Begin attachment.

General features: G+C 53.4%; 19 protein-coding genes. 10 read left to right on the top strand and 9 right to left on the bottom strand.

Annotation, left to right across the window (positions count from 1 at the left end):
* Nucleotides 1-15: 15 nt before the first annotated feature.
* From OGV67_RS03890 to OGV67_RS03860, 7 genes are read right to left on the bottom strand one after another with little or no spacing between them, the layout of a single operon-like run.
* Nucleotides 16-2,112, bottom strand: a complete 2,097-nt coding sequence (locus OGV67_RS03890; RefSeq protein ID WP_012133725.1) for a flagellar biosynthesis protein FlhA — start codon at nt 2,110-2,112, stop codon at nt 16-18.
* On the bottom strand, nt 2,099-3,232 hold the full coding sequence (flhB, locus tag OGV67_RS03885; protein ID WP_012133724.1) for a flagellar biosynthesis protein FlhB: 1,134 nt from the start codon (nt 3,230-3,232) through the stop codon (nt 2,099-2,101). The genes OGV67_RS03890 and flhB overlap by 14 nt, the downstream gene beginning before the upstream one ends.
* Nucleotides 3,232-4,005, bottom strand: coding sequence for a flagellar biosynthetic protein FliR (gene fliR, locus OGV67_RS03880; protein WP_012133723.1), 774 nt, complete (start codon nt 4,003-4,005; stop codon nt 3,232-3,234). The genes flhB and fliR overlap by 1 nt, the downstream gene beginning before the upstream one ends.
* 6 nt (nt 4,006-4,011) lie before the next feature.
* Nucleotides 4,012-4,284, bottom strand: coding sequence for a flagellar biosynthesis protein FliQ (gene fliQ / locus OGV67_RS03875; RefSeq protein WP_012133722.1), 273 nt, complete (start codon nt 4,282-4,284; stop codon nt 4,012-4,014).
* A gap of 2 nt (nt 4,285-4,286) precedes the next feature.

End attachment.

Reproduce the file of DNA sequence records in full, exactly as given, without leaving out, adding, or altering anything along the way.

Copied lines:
General features: G+C 53.4%; 19 protein-coding genes. 10 read left to right on the top strand and 9 right to left on the bottom strand.

Annotation, left to right across the window (positions count from 1 at the left end):
* Nucleotides 1-15: 15 nt before the first annotated feature.
* From OGV67_RS03890 to OGV67_RS03860, 7 genes are read right to left on the bottom strand one after another with little or no spacing between them, the layout of a single operon-like run.
* Nucleotides 16-2,112, bottom strand: a complete 2,097-nt coding sequence (locus OGV67_RS03890; RefSeq protein ID WP_012133725.1) for a flagellar biosynthesis protein FlhA — start codon at nt 2,110-2,112, stop codon at nt 16-18.
* On the bottom strand, nt 2,099-3,232 hold the full coding sequence (flhB, locus tag OGV67_RS03885; protein ID WP_012133724.1) for a flagellar biosynthesis protein FlhB: 1,134 nt from the start codon (nt 3,230-3,232) through the stop codon (nt 2,099-2,101). The genes OGV67_RS03890 and flhB overlap by 14 nt, the downstream gene beginning before the upstream one ends.
* Nucleotides 3,232-4,005, bottom strand: coding sequence for a flagellar biosynthetic protein FliR (gene fliR, locus OGV67_RS03880; protein WP_012133723.1), 774 nt, complete (start codon nt 4,003-4,005; stop codon nt 3,232-3,234). The genes flhB and fliR overlap by 1 nt, the downstream gene beginning before the upstream one ends.
* 6 nt (nt 4,006-4,011) lie before the next feature.
* Nucleotides 4,012-4,284, bottom strand: coding sequence for a flagellar biosynthesis protein FliQ (gene fliQ / locus OGV67_RS03875; RefSeq protein WP_012133722.1), 273 nt, complete (start codon nt 4,282-4,284; stop codon nt 4,012-4,014).
* A gap of 2 nt (nt 4,285-4,286) precedes the next feature.